March 2024 will mark two years since the Federal Reserve began raising rates as part of its efforts to bring down inflation.
Over these past two years, many—myself included—have been anticipating that the U.S. economy will slow—and understandably so. After all, these rate hikes are designed to lower the demand for goods and services, which theoretically should bring down prices.
On one hand, the Fed’s efforts seem to be working, as inflation has been trending downward. Based on the Consumer Price Index (CPI), year-over-year inflation was 3.1% as of November, and core inflation (which excludes food and energy prices) was at 4%. By comparison, in January 2023, CPI was 6.4% year-over-year, and core CPI was 5.6%.
Are we there? Not yet.
But to the question of if the economy has finally slowed enough, the answer is: not yet. Core inflation, a focus area for the Fed, is still double the Fed’s target.
Moreover, economic growth is likely to increase slightly in the first quarter of 2024 rather than slowing further, as one would expect given the continued high rates.
So, what’s happening?
The potential uptick in growth in the quarter is mostly due to a factor outside of the Fed’s control: the resolution of the auto workers’ strike.
The strike held back manufacturing activity in the fourth quarter of 2023 to such an extent that we already saw weakness in the manufacturing sector during the quarter, even after the strike ended. When fourth-quarter 2023 gross domestic product (GDP) numbers are released, they’ll likely show slower-paced growth, which may seem especially paltry compared to the third quarter, when GDP grew by a whopping 5.2%.
Growth in the first few months of 2024 likely will be nowhere near the third quarter’s level. Instead, it will likely be around 2%, which could be lower if the federal government temporarily shuts down in January. If a budget isn’t passed in time, some agencies’ funding will expire on January 19, causing a partial shutdown, and the funding for the remaining agencies will expire on February 2. If that does happen, it would reduce government spending in the short term, negatively impacting economic growth.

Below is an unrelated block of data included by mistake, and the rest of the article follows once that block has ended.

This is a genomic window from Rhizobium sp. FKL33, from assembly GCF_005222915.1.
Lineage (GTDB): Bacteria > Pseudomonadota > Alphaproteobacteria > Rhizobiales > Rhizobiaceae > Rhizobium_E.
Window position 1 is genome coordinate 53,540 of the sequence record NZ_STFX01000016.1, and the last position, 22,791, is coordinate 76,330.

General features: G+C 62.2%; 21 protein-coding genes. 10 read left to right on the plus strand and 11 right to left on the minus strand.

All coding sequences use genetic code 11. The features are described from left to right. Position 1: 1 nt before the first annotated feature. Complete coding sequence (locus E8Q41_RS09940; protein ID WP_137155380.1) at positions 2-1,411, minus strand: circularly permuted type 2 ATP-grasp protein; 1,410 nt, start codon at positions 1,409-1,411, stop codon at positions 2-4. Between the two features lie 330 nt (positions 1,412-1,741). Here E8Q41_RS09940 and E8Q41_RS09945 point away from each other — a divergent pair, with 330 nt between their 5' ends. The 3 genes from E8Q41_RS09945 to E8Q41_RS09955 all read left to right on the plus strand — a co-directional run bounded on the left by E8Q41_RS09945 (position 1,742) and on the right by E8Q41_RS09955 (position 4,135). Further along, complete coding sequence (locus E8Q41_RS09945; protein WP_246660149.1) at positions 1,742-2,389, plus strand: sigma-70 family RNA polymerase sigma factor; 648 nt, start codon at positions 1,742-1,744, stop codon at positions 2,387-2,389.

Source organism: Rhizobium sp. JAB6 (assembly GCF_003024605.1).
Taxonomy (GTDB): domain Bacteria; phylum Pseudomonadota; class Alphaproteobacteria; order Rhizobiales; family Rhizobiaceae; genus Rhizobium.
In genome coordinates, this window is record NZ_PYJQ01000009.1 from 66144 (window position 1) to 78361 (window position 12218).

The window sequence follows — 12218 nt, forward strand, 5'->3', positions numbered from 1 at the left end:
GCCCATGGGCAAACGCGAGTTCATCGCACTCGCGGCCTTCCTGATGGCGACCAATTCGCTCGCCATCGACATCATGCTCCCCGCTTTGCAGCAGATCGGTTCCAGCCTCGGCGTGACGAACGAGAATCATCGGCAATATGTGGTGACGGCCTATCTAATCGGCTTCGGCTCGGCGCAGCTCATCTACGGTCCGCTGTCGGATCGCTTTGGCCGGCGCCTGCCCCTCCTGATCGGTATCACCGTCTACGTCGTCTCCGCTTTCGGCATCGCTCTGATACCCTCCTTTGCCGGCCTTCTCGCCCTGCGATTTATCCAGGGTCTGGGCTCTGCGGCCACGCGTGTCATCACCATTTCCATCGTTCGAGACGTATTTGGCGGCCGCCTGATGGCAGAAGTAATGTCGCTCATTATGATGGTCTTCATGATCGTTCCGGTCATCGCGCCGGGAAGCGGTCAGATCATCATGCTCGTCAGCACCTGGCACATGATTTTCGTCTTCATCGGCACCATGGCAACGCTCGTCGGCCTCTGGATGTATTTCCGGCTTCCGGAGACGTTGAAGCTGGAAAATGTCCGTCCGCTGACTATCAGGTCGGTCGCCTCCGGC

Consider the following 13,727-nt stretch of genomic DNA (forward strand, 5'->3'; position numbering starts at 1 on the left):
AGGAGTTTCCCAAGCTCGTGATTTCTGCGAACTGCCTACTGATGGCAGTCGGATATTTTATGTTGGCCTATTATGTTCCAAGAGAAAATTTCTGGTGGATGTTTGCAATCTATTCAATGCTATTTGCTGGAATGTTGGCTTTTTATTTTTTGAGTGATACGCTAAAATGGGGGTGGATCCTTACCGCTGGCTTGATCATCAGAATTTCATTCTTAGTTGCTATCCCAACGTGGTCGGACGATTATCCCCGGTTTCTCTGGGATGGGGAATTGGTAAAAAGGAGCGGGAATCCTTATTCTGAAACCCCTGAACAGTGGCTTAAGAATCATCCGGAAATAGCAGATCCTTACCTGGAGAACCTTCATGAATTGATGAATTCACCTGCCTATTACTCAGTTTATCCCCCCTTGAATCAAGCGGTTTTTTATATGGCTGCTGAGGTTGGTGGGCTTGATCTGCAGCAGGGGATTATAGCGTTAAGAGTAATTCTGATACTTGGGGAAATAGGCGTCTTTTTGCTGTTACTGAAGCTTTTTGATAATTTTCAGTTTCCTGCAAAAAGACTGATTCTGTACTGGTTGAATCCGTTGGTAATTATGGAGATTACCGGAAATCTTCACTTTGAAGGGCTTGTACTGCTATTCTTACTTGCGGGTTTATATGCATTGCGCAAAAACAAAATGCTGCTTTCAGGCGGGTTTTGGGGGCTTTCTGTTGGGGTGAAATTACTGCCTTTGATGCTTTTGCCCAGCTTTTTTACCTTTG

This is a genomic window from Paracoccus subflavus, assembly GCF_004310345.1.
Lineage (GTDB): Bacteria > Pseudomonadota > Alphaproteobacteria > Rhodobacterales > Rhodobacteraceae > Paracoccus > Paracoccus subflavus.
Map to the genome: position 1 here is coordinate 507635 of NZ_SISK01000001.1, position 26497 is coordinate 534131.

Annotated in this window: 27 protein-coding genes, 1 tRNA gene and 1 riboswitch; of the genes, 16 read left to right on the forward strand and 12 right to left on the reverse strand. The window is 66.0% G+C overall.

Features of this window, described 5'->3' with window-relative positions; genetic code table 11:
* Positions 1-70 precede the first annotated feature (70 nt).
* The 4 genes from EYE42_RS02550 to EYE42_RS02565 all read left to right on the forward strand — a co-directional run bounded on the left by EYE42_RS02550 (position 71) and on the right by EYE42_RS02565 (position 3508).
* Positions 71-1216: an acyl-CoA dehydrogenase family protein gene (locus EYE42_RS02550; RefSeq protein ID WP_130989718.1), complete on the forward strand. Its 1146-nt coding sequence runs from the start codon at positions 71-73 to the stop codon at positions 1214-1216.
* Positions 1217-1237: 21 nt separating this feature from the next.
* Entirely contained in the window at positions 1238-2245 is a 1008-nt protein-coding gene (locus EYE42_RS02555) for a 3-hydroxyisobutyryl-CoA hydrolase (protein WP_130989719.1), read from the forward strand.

Positive outlook for investments so far
Still, financial markets tend to do well in the first quarter of any year, and their performance during this one is likely no exception. If inflation keeps trending downward and the Fed is done raising rates, that would be positive for both bond and equity markets.
However, inflation surprises are a risk. For example, if the conflict in the Middle East heightens and Iran becomes involved, that could raise energy prices, as would an escalation in the war between Ukraine and Russia. Those scenarios and their impact on inflation would negatively impact bond and equity markets.
For that matter, differences between market expectations and reality could negatively impact markets, even if the fundamental drivers in the quarter are positive. For instance, if corporate earnings are strong but below expectations, that would be negative for the market even though the numbers are good on an absolute basis.
The bottom line is that bond and equity markets should do fine during the quarter with the current economy trend. However, as always, there are risks.
Bigger picture is a slowing economy
All that said, if growth upticks in the first quarter, it’s not a sign that the economy will reaccelerate through the entire year. Given the high interest rates we’ve had and likely will continue to have for some time, the trend is still for the economy to slow. That doesn’t mean we are headed for a recession—we’re still a long way from that—but we’re also not likely to have many more quarters of 5.2% growth anytime soon.
Although the U.S. economy has proved to be more resilient to rate hikes than anyone thought, the higher rates still dampen growth. Meanwhile, tighter bank lending standards have made it more difficult for companies and individuals to gain access to capital. Simply put, the cost of borrowing money is high.
One consequence of this high cost of borrowing is that fewer construction projects for multifamily housing, such as apartments, are starting. In the short term, rents should come down somewhat because of the number of already-started multifamily housing projects being completed. However, in the longer term, the reduced supply caused by fewer new projects may raise rents.
Even if you’re not a renter, rent prices still affect you because of how much rent costs make up the services sector of the economy. For inflation to keep trending down, rents must also keep moving lower. In this sense, the tighter economy might adversely affect keeping inflation high.
And so, while inflation has come down substantially over the past two years, we’re not out of the woods yet.
For more on what may be ahead in 2024, see our annual outlook.